Michael Mason's 50-year teaching career ended on a sour note. Last fall, his history classes at Queen's University were abruptly cancelled after he was accused of making racist and sexist comments in the classroom. He had used the terms "rag head," "towel head," "japs" and "little yellow sons of bitches." A student complained that his "borderline racist comments" made her "very uncomfortable." On top of that, one of his female teaching assistants complained because he'd told them they should become "mistresses."
Dirty old creep? Not so fast. The subject of the course was imperialism and neo-colonialism at the time of the Second World War. Prof. Mason was using the offensive phrases to illustrate the attitudes of that era. They were direct quotes from contemporaneous documents – a context that was abundantly clear to nearly all of the 140 students who had flocked to his popular course.
As for "mistresses," Prof. Mason had merely expressed the hope that his (mainly female) students would become masters and mistresses of the material by the end of the semester.
These nuances didn't interest the administration, which quickly called him on the carpet. The department chair sent him a letter of reprimand, saying he had contravened the university's equity policy. He was summoned to a meeting, where he was told he had failed to create a "safe space" for students. One of the administrators spoke of the need for "inclusivity" in the classroom. They told him that they had decided to open an investigation, and that he should stop teaching until it was completed.
"Some of it was almost humorously outrageous," says the 74-year-old professor, who had been recalled from retirement to teach the course. He had, in fact, invented the course, and had taught it for years with great success. "So I thought, who better?" The complaint about the "mistresses" remark, he says, came from a female graduate student in gender studies who had been appointed his TA.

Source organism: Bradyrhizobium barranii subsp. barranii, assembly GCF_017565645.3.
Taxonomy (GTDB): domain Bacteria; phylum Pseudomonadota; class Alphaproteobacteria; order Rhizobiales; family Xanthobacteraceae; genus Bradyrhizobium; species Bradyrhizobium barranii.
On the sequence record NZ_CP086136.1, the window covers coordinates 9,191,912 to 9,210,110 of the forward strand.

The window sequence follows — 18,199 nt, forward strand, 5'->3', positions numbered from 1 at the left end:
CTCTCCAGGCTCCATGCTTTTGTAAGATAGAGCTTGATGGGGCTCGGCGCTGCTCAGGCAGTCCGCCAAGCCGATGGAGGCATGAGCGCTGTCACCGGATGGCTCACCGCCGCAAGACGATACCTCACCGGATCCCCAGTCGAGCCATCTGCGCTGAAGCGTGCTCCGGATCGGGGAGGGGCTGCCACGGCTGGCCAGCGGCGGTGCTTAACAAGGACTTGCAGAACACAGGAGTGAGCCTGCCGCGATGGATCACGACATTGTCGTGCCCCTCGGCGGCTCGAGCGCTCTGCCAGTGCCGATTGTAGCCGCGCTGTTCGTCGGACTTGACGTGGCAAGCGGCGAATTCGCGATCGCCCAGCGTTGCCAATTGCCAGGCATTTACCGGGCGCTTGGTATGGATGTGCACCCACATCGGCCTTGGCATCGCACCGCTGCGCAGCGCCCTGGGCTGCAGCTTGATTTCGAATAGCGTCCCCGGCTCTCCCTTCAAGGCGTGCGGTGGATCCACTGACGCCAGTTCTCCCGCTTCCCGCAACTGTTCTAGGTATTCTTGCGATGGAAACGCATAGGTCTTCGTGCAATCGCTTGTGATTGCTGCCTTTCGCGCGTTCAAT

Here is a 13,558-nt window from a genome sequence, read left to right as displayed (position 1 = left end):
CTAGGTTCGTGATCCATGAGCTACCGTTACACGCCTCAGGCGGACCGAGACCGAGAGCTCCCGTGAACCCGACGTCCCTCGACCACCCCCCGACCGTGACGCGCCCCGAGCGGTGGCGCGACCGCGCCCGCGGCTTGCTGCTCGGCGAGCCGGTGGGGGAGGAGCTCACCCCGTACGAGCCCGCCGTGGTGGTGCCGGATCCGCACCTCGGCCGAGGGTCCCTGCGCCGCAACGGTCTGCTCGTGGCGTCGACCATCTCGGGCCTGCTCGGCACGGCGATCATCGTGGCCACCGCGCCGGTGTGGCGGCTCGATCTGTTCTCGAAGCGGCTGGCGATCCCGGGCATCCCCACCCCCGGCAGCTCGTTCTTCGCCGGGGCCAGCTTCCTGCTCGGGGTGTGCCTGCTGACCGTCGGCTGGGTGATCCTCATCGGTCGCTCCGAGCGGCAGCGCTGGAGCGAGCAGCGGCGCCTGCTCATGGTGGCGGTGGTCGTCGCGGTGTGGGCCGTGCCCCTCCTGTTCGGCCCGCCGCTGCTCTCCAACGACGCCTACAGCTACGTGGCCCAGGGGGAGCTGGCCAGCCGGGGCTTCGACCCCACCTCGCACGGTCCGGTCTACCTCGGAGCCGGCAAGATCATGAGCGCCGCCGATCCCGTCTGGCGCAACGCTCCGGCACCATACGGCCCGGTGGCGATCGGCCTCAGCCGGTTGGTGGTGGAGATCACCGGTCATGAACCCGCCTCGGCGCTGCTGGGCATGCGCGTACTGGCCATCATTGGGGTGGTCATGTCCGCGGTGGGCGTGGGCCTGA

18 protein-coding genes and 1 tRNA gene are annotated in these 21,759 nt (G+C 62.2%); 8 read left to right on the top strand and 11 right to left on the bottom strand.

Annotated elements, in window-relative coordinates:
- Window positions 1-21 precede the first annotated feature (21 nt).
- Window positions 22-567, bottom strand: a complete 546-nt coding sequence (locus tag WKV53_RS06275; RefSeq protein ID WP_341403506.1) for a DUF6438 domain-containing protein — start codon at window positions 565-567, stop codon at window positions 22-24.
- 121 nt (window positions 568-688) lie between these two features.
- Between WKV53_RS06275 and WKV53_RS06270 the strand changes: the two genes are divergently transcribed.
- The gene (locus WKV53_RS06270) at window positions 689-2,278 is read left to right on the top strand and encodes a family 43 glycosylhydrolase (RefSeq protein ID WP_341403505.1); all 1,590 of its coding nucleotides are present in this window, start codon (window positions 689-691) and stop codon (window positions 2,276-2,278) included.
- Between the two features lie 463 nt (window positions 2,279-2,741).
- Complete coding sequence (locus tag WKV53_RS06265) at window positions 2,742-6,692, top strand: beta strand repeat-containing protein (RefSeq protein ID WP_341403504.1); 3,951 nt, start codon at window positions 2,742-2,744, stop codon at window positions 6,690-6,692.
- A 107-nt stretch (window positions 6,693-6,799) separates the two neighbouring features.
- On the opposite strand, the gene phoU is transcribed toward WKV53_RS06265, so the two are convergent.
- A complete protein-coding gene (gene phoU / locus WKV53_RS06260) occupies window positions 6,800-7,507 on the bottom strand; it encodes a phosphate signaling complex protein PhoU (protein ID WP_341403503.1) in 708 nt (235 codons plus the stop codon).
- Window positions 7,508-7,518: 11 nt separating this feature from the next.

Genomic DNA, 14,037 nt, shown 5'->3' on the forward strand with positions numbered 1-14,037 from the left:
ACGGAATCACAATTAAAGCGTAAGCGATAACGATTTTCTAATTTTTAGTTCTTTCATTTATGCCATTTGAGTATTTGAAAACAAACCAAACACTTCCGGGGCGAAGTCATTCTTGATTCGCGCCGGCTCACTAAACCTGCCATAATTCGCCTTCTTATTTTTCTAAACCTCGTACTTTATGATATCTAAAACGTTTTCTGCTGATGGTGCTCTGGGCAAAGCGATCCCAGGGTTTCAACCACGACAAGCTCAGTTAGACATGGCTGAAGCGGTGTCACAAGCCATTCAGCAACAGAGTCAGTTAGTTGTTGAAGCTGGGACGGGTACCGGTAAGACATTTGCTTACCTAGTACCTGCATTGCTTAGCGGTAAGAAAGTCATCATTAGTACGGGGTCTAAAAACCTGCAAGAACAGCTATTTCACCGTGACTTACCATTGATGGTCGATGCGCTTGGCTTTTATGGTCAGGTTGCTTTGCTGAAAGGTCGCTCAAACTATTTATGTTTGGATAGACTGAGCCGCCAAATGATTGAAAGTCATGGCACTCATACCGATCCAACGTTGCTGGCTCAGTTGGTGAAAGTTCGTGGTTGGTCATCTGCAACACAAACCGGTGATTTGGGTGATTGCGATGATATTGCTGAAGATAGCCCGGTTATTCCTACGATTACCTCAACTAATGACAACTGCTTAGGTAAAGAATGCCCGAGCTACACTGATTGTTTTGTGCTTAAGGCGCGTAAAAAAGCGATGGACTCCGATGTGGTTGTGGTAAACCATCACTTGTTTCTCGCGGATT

Prof. Mason then took a medical leave. A dozen students wrote him letters of support, saying his course was one of the best they'd ever taken. The Canadian Association of University Teachers, meanwhile, opened an investigation of its own. Last month, it delivered a scathing report that demanded the university apologize to Prof. Mason.
It's not surprising that this academic mugging happened at Queen's. This institution has long been obsessed with the politics of gender, race and speech. Its liberal arts courses offer the usual faddish attention to race, class, gender, oppressed groups, colonialism and the sins of dead white males. It has a sizable bureaucracy devoted to improving human rights, employment equity, diversity, anti-racism awareness and so on. As the CAUT report said, faculty members "expressed the feeling that the administration tends to be 'panicky' when it comes to issues of 'racism' as there have been a number of cases in the past few years that have proven embarrassing to the university."
Queen's faces an enormous challenge. Like most universities, it doesn't have enough money to be all things to all people. It has to focus and get better at whatever it decides to do. There's no place for faddish academics any more. And there's no place for administrators who indulge disgruntled students. The university should at least have the grace to apologize to Prof. Mason for the ignominious way it ended his career.
"I'd always hoped I would have a heart attack clutching a piece of chalk," he told me. "I was hoping I'd go on to 100."